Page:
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Thousands of people each year are diagnosed with devastating diseases or injuries of the nervous system. For most of these persons there is very little that can be done to treat or cure them because the level of scientific understanding of their diseases and injuries is not sufficiently high.

These diseases and injuries include: chromosomal disorders, metabolic disorders, drowning, traumatic brain injury, severe brain infections, brain cancer, neuromuscular disorders, developmental brain disorders, sudden infant death syndrome, and autism.

Cures and treatments will be found only with continued and dedicated research. The National Human Neural Stem Cell Resource is funded by the CHOC Foundation for the expressed goal of advancing meaningful research in these nervous system diseases and injuries.

The Resource serves the critical purpose of collecting and preserving human nervous tissues so that neural stem cells can be grown and distributed to qualified scientific investigators dedicated to improving our understanding, care, or treatment of these nervous system diseases and injuries. The Resource also collaborates with all other major tissue banks so that no tissues are wasted.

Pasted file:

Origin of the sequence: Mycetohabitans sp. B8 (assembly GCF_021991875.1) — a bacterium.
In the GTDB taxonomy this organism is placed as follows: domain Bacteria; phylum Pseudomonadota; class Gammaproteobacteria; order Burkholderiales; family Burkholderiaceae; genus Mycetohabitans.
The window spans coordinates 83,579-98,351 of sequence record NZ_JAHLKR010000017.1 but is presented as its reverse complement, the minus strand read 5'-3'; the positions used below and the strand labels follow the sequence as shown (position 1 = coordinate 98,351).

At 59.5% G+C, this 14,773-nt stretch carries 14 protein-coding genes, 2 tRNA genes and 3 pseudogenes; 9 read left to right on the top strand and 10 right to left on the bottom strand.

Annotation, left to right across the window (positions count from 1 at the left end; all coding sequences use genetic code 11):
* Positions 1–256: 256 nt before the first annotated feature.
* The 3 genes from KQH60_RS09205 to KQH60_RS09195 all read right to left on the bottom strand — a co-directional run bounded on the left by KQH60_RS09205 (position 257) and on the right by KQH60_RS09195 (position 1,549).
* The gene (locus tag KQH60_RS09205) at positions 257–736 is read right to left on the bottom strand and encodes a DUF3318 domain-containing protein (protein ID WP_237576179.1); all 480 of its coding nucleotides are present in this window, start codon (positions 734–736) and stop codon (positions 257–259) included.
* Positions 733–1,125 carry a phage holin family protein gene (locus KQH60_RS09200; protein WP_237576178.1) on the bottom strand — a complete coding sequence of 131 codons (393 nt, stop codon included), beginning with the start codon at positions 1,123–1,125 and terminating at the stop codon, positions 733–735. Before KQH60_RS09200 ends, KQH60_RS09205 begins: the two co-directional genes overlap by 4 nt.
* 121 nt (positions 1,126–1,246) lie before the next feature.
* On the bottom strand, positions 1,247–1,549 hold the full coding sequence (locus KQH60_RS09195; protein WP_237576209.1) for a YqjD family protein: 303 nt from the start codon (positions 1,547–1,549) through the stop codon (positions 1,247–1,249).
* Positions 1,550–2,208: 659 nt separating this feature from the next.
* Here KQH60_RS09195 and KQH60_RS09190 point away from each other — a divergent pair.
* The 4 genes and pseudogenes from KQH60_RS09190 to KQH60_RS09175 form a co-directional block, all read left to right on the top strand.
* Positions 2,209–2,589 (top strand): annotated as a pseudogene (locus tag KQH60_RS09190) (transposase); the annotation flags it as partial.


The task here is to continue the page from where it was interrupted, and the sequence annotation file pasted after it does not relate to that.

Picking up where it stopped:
Human tissues obtained after death from infants, children, and young and aged adults, especially those afflicted with diseases and injuries of the nervous system, are the most needed resource for medical breakthroughs. By examining these tissues and comparing the unaffected with the affected or comparing different age groups, sexes, etc., scientists will begin to answer complex questions about the nature of these diseases. And as answers unfold, so will deeper understanding, offering hope to the future lives of all afflicted individuals and their families.

The Resource reaches out to individuals and organizations across the United States to encourage tissue donation, a commitment that in many cases must be made by a parent, guardian, or relative of the person from whom the tissue is to be taken. For some, this may be difficult to consider in light of the emotional stress that they have already undergone. But for others, this commitment may offer a sense of purpose; there may be comfort in knowing that the quest for medical understanding of these nervous system diseases or injuries can progress.


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